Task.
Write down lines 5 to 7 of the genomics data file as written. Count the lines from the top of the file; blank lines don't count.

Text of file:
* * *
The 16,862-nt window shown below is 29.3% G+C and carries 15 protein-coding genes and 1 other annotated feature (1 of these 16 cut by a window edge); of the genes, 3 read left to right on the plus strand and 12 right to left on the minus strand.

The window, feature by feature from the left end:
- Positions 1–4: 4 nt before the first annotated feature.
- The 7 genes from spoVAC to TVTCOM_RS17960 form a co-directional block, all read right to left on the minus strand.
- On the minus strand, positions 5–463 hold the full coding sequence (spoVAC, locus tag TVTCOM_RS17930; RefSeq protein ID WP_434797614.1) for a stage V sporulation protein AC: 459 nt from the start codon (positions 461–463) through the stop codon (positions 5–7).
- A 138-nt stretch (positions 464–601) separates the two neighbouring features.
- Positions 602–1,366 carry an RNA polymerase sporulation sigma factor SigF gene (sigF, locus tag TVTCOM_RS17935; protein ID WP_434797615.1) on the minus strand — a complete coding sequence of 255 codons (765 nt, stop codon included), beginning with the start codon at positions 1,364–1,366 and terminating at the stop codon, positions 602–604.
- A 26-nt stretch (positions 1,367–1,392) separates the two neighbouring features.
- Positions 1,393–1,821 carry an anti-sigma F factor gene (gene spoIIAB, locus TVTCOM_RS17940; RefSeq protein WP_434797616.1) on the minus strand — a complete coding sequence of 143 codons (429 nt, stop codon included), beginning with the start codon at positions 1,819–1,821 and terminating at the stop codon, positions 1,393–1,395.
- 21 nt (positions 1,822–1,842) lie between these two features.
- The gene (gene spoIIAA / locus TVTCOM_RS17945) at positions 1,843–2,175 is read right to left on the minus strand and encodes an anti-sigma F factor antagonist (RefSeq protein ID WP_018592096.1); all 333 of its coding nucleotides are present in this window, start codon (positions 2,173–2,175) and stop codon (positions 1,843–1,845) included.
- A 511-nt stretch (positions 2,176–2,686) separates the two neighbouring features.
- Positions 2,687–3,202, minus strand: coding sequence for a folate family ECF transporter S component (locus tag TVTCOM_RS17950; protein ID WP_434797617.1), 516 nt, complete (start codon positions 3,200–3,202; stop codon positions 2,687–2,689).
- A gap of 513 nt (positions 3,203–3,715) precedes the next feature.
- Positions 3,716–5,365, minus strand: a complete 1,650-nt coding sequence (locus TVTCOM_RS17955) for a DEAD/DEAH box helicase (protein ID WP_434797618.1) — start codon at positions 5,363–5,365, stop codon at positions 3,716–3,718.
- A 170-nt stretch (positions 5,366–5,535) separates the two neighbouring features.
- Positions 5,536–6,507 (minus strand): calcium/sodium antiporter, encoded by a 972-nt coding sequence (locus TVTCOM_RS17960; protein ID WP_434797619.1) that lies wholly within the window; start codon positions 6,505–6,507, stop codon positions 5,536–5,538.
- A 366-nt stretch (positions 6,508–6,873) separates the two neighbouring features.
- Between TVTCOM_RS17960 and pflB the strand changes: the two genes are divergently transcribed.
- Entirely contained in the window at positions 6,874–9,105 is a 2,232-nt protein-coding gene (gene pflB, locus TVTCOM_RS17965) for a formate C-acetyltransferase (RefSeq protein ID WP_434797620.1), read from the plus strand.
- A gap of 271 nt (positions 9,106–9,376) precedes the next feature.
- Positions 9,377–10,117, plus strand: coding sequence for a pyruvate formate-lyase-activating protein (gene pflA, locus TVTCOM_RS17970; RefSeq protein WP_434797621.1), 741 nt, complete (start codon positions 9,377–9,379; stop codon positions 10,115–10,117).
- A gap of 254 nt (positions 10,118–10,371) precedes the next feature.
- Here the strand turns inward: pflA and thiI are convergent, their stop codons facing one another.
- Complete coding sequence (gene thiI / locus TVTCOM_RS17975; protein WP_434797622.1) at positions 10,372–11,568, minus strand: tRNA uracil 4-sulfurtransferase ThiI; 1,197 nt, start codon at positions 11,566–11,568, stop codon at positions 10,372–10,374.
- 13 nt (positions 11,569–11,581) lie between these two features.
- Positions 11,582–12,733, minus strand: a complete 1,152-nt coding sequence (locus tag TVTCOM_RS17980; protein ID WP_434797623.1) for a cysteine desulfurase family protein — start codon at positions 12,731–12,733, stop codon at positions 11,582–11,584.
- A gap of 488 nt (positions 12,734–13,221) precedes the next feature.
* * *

- On the minus strand, positions 5–463 hold the full coding sequence (spoVAC, locus tag TVTCOM_RS17930; RefSeq protein ID WP_434797614.1) for a stage V sporulation protein AC: 459 nt from the start codon (positions 461–463) through the stop codon (positions 5–7).
- A 138-nt stretch (positions 464–601) separates the two neighbouring features.
- Positions 602–1,366 carry an RNA polymerase sporulation sigma factor SigF gene (sigF, locus tag TVTCOM_RS17935; protein ID WP_434797615.1) on the minus strand — a complete coding sequence of 255 codons (765 nt, stop codon included), beginning with the start codon at positions 1,364–1,366 and terminating at the stop codon, positions 602–604.